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Publication numberUS7766692 B2
Publication typeGrant
Application numberUS 12/022,678
Publication dateAug 3, 2010
Filing dateJan 30, 2008
Priority dateJun 22, 2007
Fee statusPaid
Also published asEP2018071A2, EP2018071A3, EP2018071B1, EP2034410A2, EP2034410A3, US7850260, US7907624, US8015458, US8116332, US8516089, US20080314979, US20080315889, US20080315985, US20080316718, US20080317024, US20080317025, US20080318465, US20080320117
Publication number022678, 12022678, US 7766692 B2, US 7766692B2, US-B2-7766692, US7766692 B2, US7766692B2
InventorsBjorn Dag Johnsen, Ola Torudbakken, Inge Lars Birkeli, Andreas Bechtolsheim
Original AssigneeOracle America, Inc.
Export CitationBiBTeX, EndNote, RefMan
External Links: USPTO, USPTO Assignment, Espacenet
Cable interconnect systems with cable connectors implementing storage devices
US 7766692 B2
Abstract
In order to monitor connectivity status associated with an interconnect cable from the end-points to which either end of the cable is attached, a storage device storing a field replaceable unit identifier is provided to uniquely identify a cable end-point, which identifier can then be accessed to determine the connectivity status.
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Claims(19)
1. A cable connector for attaching a cable, the cable connector comprising a storage device that stores a serial number for a cable end-point that uniquely identifies the cable end-point, wherein the cable connector comprises a power connection for supplying power from a local end of the cable to a remote end of the cable to power a storage device in a connector at the remote end.
2. The cable connector of claim 1, wherein the storage device is configured to be accessible using an inter-integrated circuit (I2C) protocol.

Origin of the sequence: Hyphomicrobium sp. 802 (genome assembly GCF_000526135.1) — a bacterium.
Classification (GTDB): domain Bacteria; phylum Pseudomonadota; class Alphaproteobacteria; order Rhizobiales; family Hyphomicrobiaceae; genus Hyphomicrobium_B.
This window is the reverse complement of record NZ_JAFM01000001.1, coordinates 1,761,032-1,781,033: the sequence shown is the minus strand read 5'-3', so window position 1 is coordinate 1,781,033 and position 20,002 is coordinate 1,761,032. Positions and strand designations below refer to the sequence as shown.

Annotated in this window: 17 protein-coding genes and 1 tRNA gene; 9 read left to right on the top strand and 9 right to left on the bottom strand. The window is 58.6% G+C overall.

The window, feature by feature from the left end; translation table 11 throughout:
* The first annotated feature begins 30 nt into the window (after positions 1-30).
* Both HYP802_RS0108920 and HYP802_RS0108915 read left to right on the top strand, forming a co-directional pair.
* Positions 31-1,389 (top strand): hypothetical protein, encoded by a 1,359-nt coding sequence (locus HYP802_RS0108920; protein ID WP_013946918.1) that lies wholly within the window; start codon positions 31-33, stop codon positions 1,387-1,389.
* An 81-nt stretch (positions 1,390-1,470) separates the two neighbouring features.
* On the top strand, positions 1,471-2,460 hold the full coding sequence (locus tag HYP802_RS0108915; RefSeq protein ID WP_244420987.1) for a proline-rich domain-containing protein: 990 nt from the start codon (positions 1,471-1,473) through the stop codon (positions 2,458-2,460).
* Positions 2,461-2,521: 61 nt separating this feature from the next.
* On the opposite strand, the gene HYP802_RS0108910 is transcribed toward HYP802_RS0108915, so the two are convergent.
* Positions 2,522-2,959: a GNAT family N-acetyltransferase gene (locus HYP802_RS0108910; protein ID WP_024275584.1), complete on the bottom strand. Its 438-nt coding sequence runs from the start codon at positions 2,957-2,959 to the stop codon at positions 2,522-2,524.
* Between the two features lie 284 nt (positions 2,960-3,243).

3. A cable comprising a connector at a first end-point thereof that includes a storage device that stores a serial number for the first end-point that uniquely identifies the first end-point, wherein the cable comprises a power connection for supplying power from a local end of the cable to a remote end of the cable to power a storage device in a connector at the remote end.
4. The cable of claim 3, comprising a connector at a second end-point thereof that includes a storage device that stores a serial number for the second end-point that uniquely identifies the second end-point.
5. The cable of claim 3, comprising a connector that includes at least one sensor device to detect one or more of chassis connectivity, chassis power state and chassis operational state.
6. The cable of claim 5, wherein the at least one sensor is configured to be accessible using an inter-integrated circuit (I2C) protocol.
7. The cable of claim 6, wherein the at least one sensor is accessible from at least one of a local end and a remote end of the cable using an I2C protocol.
8. The cable of claim 7, comprising at least one I2C register for at least one of local sensor information and remote sensor information.
9. The cable of claim 7, wherein sensor information is provided using one or more dedicated loopback signals within at least one of the cable and a connector of the cable.